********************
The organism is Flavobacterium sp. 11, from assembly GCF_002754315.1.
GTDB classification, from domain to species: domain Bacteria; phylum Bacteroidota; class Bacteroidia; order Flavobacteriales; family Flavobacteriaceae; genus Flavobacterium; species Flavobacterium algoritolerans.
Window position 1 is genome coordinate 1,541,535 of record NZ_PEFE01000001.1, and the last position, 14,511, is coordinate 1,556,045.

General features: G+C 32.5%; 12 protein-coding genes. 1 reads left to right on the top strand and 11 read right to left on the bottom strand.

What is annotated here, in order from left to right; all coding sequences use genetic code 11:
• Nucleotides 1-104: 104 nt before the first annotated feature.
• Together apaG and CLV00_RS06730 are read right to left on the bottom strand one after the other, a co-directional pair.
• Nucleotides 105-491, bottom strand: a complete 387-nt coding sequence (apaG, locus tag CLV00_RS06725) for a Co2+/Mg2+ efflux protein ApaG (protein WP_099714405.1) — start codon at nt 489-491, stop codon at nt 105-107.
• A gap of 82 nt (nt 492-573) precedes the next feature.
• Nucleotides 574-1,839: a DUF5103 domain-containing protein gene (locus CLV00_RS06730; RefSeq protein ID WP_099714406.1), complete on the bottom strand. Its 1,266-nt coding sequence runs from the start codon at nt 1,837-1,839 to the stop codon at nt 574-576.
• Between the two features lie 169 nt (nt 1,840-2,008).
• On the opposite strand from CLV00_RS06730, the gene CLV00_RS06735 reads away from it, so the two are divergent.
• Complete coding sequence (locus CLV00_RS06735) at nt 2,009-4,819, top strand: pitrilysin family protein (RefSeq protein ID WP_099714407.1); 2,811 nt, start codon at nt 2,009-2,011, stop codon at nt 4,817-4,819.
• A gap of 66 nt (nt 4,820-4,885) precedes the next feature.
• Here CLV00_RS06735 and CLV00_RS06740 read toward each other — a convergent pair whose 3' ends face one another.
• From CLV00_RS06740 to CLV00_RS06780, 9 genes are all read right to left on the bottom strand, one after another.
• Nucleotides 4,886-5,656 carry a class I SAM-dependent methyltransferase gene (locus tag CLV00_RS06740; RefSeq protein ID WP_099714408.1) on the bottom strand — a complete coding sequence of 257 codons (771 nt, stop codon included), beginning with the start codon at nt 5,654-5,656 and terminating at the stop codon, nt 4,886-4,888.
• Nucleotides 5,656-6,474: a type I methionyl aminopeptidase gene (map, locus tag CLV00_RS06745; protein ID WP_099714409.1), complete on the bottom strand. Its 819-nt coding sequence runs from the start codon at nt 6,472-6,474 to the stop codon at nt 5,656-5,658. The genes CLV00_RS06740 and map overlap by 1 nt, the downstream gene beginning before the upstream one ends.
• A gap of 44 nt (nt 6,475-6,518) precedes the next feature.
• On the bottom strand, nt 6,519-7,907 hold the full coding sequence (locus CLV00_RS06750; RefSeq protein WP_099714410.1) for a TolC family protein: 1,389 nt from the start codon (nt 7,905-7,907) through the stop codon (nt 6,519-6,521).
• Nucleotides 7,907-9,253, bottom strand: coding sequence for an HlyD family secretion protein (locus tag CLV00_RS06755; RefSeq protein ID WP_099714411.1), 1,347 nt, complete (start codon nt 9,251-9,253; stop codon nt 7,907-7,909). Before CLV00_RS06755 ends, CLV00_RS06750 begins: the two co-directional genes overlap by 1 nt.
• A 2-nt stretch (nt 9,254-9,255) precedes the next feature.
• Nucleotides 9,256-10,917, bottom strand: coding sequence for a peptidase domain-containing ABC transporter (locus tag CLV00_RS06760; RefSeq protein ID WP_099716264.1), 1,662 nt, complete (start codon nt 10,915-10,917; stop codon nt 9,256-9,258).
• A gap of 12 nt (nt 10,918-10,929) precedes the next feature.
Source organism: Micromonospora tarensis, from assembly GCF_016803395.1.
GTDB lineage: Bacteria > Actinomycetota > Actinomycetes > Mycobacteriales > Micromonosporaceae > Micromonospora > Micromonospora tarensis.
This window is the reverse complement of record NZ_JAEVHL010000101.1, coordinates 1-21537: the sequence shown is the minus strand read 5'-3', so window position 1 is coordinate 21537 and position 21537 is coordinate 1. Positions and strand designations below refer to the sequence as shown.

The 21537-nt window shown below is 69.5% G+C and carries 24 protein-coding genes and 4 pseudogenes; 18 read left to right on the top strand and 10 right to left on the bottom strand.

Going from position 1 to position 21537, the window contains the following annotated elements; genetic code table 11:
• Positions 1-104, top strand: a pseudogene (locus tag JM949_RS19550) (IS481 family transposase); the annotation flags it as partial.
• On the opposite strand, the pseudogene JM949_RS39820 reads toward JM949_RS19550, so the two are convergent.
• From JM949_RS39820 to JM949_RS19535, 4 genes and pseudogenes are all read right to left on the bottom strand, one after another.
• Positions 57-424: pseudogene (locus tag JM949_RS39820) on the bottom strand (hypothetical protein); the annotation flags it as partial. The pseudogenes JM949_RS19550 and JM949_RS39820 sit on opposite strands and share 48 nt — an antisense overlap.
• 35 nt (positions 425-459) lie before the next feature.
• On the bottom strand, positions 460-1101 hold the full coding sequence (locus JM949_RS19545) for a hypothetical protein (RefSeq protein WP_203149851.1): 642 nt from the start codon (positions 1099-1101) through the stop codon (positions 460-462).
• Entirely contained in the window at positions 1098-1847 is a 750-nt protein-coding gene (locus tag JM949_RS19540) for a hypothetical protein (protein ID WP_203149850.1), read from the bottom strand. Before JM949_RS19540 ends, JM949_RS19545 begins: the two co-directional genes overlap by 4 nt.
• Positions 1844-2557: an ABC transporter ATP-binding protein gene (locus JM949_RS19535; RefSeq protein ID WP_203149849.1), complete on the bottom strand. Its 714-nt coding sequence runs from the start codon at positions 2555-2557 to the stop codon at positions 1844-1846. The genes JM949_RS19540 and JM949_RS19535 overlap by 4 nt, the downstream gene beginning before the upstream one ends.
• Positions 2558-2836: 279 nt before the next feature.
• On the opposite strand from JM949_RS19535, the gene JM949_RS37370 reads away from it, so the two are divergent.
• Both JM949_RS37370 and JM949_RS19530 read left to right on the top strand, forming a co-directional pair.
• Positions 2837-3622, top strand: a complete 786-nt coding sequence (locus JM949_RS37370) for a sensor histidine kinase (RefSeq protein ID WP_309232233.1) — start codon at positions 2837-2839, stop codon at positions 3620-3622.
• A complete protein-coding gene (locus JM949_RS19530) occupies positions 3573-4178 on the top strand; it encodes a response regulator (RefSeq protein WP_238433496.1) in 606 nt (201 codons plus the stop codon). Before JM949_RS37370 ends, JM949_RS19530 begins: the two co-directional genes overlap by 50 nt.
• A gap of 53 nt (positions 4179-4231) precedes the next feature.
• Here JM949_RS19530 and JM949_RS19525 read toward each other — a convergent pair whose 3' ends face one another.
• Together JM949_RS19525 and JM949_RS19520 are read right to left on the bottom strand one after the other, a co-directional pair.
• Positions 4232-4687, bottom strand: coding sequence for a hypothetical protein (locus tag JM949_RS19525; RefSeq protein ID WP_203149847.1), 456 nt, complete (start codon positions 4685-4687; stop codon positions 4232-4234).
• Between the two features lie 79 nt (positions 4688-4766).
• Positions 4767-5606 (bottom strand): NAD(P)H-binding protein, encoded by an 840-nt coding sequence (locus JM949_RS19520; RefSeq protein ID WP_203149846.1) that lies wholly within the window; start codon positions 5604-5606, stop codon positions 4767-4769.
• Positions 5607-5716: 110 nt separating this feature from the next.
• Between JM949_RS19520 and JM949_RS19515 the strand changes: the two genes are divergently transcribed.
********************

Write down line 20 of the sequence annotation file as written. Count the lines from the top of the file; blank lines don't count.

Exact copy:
• On the bottom strand, nt 6,519-7,907 hold the full coding sequence (locus CLV00_RS06750; RefSeq protein WP_099714410.1) for a TolC family protein: 1,389 nt from the start codon (nt 7,905-7,907) through the stop codon (nt 6,519-6,521).